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  19. #42
    Mandolin tragic Graham McDonald's Avatar
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    Default Re: Who was the first American mandolin manufacturer?

    The folks who have been trying to flog that first instrument in your pictures have been claiming it as a Vinaccia for years. It is almost certainly a oddly modified Genoese mandolin which the Vinaccias had nothing to do with.

    It is interesting that people have been desperate for years to find evidence of pre-1880 American mandolins. There might well have been the occasional 18th century mandolin floating around the US or Canada, but it seems to be forgotten that for the first three quarters of the 19th century the mandolin was almost universally ignored, and there were few even in Europe.

    Cheers

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    Full Grown and Cussin' brunello97's Avatar
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    Default Re: Who was the first American mandolin manufacturer?

    Quote Originally Posted by Graham McDonald View Post
    The folks who have been trying to flog that first instrument in your pictures have been claiming it as a Vinaccia for years. It is almost certainly a oddly modified Genoese mandolin which the Vinaccias had nothing to do with.
    Thanks, Graham. The provenance of these mandolins isn't of real importance to me, or probably to the conversation. If the dates are way off, that would be another thing. I just hoped to provide some examples in the context of the discussion going on about what mandolins from this era might have looked like--quite different from those in 1876 or 1976.

    The article Jim links to has some interesting discussion of mandolin performances and teaching in 18th century America and is really worth the read.

    Mick
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    Default Re: Who was the first American mandolin manufacturer?

    According to the Johnston/Boak book Martin Guitars: A Technical Reference, Martin began building bowl-back mandolins in 1895, and by 1899 they were selling two thirds as many mandolins as guitars.
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  23. #45
    Registered User Jacqke's Avatar
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    Default Re: Who was the first American mandolin manufacturer?

    This isn't about manufacturing in America, but it is a reference to a mandolin in Philadelphia in 1885.

    http://www.newspapers.com/clip/20616...phia_mandolin/

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  25. #46
    Mando-Accumulator Jim Garber's Avatar
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    Default Re: Who was the first American mandolin manufacturer?

    Quote Originally Posted by Jacqke View Post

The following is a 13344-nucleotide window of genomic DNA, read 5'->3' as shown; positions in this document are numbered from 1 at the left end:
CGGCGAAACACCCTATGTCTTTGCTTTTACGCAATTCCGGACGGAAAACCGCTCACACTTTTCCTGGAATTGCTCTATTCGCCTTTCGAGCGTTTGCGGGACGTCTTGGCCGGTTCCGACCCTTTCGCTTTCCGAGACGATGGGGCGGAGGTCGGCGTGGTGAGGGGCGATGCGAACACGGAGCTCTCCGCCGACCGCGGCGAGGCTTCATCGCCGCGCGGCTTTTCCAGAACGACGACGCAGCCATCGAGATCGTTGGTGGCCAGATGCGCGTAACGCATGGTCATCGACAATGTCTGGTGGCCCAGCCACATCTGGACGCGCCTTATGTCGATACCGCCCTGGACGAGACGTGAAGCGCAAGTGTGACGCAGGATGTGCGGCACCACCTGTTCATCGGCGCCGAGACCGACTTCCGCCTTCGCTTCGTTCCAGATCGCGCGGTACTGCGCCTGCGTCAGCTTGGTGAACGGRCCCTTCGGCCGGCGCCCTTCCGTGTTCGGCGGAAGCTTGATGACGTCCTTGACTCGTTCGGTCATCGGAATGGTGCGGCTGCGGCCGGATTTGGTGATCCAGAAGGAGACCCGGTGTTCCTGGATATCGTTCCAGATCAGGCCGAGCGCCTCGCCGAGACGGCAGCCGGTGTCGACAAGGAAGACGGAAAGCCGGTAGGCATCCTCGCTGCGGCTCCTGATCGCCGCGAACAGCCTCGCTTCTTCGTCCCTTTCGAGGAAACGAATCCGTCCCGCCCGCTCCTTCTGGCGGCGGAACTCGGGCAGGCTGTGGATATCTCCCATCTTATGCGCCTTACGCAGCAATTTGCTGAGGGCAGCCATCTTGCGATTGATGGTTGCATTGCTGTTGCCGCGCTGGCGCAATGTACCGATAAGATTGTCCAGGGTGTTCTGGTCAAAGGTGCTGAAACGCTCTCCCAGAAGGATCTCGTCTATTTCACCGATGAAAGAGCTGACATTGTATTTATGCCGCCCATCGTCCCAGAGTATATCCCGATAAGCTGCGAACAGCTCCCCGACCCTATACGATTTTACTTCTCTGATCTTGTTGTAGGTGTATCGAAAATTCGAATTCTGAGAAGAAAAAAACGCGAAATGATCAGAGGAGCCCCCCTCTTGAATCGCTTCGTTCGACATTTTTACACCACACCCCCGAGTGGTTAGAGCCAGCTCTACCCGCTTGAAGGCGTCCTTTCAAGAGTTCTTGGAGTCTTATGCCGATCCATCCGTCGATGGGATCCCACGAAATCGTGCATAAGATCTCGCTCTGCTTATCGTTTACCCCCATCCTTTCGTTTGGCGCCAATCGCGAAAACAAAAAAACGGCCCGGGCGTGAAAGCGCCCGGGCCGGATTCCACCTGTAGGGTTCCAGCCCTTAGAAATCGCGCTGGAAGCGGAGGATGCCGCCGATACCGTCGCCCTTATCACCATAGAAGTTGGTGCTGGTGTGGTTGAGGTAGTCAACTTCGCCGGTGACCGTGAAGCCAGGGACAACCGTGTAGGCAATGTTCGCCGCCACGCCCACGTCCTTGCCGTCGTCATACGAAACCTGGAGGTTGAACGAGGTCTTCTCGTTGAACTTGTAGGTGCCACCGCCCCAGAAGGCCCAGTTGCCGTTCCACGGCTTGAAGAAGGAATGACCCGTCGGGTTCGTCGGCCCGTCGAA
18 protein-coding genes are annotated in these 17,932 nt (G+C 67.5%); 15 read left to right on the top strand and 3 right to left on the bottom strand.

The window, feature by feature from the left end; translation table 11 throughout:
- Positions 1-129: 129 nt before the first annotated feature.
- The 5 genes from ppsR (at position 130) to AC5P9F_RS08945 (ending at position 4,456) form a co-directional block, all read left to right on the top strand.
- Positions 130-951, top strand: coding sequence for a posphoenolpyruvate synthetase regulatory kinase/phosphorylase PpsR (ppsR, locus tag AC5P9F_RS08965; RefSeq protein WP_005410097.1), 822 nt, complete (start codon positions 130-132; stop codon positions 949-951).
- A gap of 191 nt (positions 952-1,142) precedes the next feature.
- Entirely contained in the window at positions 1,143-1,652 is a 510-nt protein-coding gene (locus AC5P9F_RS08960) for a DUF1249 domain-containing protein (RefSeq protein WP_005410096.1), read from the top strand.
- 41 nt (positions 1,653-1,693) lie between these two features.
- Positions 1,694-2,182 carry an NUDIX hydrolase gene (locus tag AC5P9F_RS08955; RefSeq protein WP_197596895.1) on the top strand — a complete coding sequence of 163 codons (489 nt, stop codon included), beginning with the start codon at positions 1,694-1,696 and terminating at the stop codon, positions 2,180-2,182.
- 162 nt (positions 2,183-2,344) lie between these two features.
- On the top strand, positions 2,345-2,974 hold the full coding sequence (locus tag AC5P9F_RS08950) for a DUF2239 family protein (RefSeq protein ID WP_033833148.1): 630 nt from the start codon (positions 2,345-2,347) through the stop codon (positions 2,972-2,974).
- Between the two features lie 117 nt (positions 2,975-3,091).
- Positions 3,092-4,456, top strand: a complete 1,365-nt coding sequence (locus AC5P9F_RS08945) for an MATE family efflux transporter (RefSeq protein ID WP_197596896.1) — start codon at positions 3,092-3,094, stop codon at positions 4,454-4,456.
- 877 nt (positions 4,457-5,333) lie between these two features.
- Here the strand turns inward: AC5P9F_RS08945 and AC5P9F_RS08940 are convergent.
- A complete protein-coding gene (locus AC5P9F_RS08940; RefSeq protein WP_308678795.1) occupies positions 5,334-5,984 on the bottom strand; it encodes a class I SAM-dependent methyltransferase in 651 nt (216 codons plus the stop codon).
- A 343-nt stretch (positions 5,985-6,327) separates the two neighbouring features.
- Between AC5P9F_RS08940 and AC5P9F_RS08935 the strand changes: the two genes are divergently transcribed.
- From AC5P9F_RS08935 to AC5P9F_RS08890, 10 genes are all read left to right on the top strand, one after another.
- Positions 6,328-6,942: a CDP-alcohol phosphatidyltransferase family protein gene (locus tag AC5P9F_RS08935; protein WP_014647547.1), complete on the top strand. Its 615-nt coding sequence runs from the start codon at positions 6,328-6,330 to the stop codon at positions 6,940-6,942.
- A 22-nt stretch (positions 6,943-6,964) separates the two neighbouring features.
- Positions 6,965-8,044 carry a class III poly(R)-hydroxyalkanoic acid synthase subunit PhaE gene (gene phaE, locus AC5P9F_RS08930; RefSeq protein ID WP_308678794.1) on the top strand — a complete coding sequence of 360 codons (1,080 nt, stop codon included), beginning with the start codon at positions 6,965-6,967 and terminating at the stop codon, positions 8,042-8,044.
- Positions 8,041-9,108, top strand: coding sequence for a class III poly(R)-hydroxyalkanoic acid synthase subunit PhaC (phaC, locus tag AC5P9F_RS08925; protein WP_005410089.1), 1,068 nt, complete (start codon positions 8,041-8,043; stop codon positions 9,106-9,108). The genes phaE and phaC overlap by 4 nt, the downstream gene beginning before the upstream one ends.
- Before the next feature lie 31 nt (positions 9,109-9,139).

This isn't about manufacturing in America, but it is a reference to a mandolin in Philadelphia in 1885.

    http://www.newspapers.com/clip/20616...phia_mandolin/
    Typo? The posting you linked to says 1785.

  26. #47
    Full Grown and Cussin' brunello97's Avatar
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    Default Re: Who was the first American mandolin manufacturer?

    Quote Originally Posted by Jacqke View Post
    This isn't about manufacturing in America, but it is a reference to a mandolin in Philadelphia in 1885.

    http://www.newspapers.com/clip/20616...phia_mandolin/
    This is fascinating, Jacqke, thanks for posting. Your link is going to slow down my productivity at work this morning.

    The mandolin is for sale at a bookseller's shop right, next door to a coffee shop. The more things change the more they stay the same.

    I also enjoy the ad below it for a load of Honduran mahogany. Probably not for mandolin production, but it gives some indication of the kinds of possible links / resources that fueled Nazareth, PA some time later.

    Mick
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  27. #48

    Default Re: Who was the first American mandolin manufacturer?

    I remember my great grandfather having a beautiful L&H that he said he gotten as a young man in the 'Naughts. I remember it looking practically new. His greatest joys were playing it and polishing it. Great grandmother used to complain about how much he spent on strings. I wish I had known anything about anything when I was a kid because I am pretty sure that great grandmother sold it for $50 when he died in the early eighties.

  28. #49
    Registered User Jacqke's Avatar
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    Default Re: Who was the first American mandolin manufacturer?

    It was a typo; I did mean 1785 for the year of that clipping. It was one of the only early mandolin mentions in early U.S. newspapers that I accessed. I wonder how anyone knew what an "excellent" mandolin meant.

  29. #50

    Default Re: Who was the first American mandolin manufacturer?

    bah to the sceptics. if they ben franklin played an English guitar(the English cittern) and maisoneuve played a guitarre allemange(the French cittern) those are mandolin family instruments. why don't they count. French sources say maisoneuve had some of his musical instruments made in quebec city, well before 1725.

    i'll keep asking a francophone friends about mandolins. I read French but I am in a small city and may not be able to find old manuscripts. moreover music isn't much researched by French Canadian historians. i'm intrigued, so i'm going over to the university de Moncton and ask at the music department. when I get the chance. I expect the real researchers are only in montreal but i'll give it a shot.(there's a big early music scene in montreal)